Ustwani and colleagues in the current issue of the Journal of GI Oncology report the results of their investigation of the incidence and implications of detectable CTCs in patients with advanced biliary cancer (3). Assays were performed serially in 16 patients, 13 with cholangiocarcinoma and 3 with gallbladder cancer. Three of 13 patients with cholangiocarcinoma and one of the 3 with gallbladder cancer were found to have 2 or more CTC's per 7.5 mL of blood at baseline. All of the patients with detectable CTCs had Stage III or IV disease, while 0/3 patients with Stage I-II disease had detectable CTCs. While a statistically significant difference in survival between patients with elevated CTCs and patients without elevated CTCs could not be demonstrated in this small pilot study, only one of the 4 patients with elevated CTCs as compared to 6 of the 12 without elevated CTCs were alive twelve months after the baseline blood draw. These data suggest the possibility that CTCs could have important prognostic significance in biliary cancer, as has been demonstrated in patients with breast, colon, and prostate cancer (4-7). This is a pilot study, so one must be careful not to make too much of the data. But these results are of interest for a number of reasons, and imply a course of future research.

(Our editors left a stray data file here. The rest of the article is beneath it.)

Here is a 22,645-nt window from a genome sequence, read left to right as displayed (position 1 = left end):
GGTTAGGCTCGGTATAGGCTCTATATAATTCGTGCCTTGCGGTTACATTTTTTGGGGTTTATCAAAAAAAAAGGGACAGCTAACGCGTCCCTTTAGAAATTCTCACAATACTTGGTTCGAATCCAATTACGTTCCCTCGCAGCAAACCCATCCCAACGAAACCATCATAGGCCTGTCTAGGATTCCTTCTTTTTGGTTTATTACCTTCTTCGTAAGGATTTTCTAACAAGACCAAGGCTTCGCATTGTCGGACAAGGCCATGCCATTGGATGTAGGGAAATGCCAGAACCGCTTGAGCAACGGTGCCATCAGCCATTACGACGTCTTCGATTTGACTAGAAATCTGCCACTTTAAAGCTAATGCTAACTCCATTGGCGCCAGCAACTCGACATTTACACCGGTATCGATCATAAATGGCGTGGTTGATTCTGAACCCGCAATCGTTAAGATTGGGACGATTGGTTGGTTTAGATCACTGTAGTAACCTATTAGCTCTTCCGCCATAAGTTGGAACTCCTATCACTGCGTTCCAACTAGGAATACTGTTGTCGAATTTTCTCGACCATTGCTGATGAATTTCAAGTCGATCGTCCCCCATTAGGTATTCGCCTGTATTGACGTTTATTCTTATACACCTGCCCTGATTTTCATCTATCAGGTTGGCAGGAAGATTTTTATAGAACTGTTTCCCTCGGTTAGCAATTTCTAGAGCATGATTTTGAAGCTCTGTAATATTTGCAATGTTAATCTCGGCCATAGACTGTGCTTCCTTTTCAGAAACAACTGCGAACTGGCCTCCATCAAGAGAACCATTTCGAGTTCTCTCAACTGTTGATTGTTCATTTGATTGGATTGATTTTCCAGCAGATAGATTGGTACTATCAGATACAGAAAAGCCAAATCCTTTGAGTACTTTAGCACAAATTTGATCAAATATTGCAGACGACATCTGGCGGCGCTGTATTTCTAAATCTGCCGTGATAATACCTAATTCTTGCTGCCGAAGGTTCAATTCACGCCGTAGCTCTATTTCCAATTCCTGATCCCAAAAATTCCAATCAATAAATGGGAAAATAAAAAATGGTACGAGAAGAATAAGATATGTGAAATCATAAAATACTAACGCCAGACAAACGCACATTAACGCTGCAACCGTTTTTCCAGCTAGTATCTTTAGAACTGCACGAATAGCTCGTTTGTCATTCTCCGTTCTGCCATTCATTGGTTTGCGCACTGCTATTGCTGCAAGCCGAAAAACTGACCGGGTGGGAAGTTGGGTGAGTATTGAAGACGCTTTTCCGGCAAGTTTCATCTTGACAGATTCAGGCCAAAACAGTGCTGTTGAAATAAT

The presence of detectable circulating tumor cells could indicate the presence of disease, aiding diagnosis, and a decline over time could represent a response to therapy. The simple ability to assess the effects of treatment on an individual patient's tumor would represent a significant advance in the management of biliary system tumors. An embarrassing truth is that we oncologists often have difficulty in telling whether our patients are getting better or worse with treatment. Serial radiologic studies are poorly reproducible in lung cancer and other tumors that seem to produce "measurable" disease, with discordance rates between radiologists assessing response vs. no response in the range of 15-20% or more (4,8,9). In the case of biliary cancers, the situation is likely worse, with few patients having easily measurable disease. While newer imaging modalities such as MRI or PET scanning may prove helpful in diagnosis, assessing the response to therapy of a patient with biliary cancer remains a challenge (1,2,10). In breast cancer and prostate cancer, the serial assessment of CTCs is superior to imaging or PSA determination, respectively, in predicting patient outcome (4,6). The ability to reproducibly and rapidly assess the response to treatment of a patient with biliary cancer would aid drug development by allowing accurate assessment of the effects of novel agents. Moreover, if "drugable targets" for biliary cancers can be identified, the ability to serially assess the expression and modulation by therapy of these targets would represent a useful tool for understanding the biology and improving the treatment of these tumors. While the ability to interrogate circulating tumor cells is at present limited, preliminary studies have indicated, for instance, that HER2 expression can be assayed in the CTCs of patients with breast cancer, and can lead to novel insights (11,12).